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unexplained Flatulence?

unexplained Flatulence? Topic: unexplained Flatulence?
June 27, 2019 / By Abel
Question: Ok i know funny funny...but i have had the worst case of gas for like 2 months. Never before has it been so bad. can medication cause this horrid side effect? Yeah i know Funny...*embarrassed* Please SERIOUS ANSWERS
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Best Answers: unexplained Flatulence?

Shonda Shonda | 8 days ago
Yes, many medications can cause this. Also your diet can be the cause too. Common foods that cause flatulence include beans, lentils, dairy products, onions, garlic, scallions, leeks, turnips, rutabagas, radishes, sweet potatoes, potatoes, cashews, Jerusalem artichokes, oats, wheat, yeast in breads, and other vegetables. The following foods will not only increase flatulence, but actually make it smell worse: Cauliflower, broccoli, cabbage, Brussels sprouts. Also, any undigested food that makes it to the large intestines will likely increase flatulence. Because the food was not fully digested, the bacteria in your intestines will feed off of this food and release additional gas as a bi-product. This is the case for people who are lactose intolerant. Lots of flatulence seldom indicates any kind of serious medical condition unless it is actually causing pain. In any event, there are some medicines that you may take to help out such as Gas-X or Beano. Also, small changes in your diet, such as identifying those foods that cause and removing them from your diet may also help. Now you did mention that you wanted to know if a type of medication causes this, and most definitely yes. Medications often effect the pressure, rates or absorption, etc of your digestive system which can definitely either increase or decrease any of this. Since I don't know the name of the drug, I suggest you call your pharmicist to see if this is a listed side-effect of that drug. If so, case solved. If not, then definitely take a look at those above dietary suggestions.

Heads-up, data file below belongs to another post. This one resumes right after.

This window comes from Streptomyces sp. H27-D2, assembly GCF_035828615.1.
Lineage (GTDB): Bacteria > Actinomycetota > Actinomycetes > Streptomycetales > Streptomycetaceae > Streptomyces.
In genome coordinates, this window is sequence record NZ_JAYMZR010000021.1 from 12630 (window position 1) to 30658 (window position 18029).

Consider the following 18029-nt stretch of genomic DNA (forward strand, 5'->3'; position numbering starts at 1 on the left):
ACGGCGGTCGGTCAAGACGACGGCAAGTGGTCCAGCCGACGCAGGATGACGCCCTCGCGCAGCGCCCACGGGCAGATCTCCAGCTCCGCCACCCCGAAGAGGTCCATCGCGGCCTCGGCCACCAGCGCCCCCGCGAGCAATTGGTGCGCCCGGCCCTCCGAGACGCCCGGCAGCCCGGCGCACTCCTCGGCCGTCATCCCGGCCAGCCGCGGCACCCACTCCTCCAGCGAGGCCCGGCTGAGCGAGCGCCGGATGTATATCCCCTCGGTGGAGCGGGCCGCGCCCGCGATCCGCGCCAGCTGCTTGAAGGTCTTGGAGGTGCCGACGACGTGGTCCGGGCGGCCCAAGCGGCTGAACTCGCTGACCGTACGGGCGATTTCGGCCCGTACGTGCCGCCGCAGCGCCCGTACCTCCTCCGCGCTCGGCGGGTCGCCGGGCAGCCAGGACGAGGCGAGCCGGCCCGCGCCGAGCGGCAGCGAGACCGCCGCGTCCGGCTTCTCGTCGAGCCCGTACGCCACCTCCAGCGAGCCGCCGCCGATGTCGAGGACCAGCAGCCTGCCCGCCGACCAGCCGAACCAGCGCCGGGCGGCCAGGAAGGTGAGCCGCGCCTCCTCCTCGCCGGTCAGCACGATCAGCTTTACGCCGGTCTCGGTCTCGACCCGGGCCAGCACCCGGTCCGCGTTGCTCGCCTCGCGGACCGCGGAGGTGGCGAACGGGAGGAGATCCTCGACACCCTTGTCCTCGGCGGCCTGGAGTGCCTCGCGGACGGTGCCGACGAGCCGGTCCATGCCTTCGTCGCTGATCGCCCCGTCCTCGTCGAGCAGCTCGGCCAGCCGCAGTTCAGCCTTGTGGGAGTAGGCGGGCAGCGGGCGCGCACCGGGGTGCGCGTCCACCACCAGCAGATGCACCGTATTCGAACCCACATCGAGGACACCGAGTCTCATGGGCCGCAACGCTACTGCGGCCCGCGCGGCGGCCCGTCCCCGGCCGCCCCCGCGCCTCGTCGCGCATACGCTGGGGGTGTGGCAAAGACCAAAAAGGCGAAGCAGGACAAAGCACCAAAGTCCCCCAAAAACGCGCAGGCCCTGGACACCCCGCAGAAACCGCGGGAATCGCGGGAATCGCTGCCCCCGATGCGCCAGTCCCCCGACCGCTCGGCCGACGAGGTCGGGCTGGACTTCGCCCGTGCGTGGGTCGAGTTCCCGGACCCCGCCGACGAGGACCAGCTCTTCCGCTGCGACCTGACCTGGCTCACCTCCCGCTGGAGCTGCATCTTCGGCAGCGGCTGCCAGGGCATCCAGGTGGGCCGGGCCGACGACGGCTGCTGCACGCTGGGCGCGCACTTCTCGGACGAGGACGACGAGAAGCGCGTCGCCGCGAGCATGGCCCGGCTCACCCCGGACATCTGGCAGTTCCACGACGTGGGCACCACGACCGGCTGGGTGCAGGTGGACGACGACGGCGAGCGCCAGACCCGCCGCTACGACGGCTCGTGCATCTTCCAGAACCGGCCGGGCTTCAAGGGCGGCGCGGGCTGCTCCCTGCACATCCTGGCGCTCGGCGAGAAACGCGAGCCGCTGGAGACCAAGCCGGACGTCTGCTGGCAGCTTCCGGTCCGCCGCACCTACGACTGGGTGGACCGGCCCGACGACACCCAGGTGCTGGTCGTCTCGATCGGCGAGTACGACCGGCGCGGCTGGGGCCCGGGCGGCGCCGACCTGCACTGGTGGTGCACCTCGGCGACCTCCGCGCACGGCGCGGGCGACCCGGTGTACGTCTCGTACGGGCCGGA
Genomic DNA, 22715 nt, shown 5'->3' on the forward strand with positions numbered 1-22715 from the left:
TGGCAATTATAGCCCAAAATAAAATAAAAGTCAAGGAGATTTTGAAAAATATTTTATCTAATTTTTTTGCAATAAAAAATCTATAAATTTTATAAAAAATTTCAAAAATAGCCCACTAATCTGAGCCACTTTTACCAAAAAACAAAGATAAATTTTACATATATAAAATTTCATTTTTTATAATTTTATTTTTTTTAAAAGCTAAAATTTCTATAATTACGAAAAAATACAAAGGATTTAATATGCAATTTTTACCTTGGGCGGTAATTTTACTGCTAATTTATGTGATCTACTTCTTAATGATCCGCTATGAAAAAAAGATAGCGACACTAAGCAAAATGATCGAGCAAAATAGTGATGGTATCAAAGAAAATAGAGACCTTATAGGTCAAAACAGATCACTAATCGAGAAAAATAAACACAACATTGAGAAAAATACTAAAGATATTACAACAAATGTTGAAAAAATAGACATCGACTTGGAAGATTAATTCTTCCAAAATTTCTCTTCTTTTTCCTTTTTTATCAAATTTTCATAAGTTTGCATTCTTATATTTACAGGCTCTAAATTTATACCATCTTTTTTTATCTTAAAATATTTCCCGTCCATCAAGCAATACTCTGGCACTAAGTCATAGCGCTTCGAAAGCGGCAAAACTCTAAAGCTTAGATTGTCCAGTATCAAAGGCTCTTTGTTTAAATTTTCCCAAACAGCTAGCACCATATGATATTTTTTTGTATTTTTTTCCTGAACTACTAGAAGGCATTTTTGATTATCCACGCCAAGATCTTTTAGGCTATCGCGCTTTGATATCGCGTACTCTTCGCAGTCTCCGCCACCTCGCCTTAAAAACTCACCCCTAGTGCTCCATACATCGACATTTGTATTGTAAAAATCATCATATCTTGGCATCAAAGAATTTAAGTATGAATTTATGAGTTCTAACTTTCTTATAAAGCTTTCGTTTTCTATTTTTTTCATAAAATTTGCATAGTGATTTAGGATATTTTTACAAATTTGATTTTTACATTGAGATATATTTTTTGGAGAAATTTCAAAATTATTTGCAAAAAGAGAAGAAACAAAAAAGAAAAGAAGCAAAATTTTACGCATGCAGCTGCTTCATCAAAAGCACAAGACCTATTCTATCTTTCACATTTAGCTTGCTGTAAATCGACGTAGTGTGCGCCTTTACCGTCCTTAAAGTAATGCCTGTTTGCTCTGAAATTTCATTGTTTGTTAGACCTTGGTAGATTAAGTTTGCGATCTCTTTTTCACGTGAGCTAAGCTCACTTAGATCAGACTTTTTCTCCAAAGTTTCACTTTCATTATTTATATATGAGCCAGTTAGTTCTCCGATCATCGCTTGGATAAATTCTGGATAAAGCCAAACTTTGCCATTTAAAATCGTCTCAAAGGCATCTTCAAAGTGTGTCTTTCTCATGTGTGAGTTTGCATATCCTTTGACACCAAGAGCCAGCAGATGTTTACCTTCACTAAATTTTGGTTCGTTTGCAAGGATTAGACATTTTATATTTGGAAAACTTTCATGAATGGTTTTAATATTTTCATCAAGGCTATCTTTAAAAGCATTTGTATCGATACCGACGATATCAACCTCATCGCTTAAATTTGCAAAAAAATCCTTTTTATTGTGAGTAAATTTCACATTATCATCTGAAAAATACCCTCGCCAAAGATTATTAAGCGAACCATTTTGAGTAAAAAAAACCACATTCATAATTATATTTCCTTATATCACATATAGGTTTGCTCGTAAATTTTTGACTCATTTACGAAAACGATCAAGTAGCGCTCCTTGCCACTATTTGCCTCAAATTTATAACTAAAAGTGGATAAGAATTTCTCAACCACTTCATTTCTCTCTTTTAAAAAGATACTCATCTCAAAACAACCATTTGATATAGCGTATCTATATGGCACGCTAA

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Shonda Originally Answered: How to control flatulence?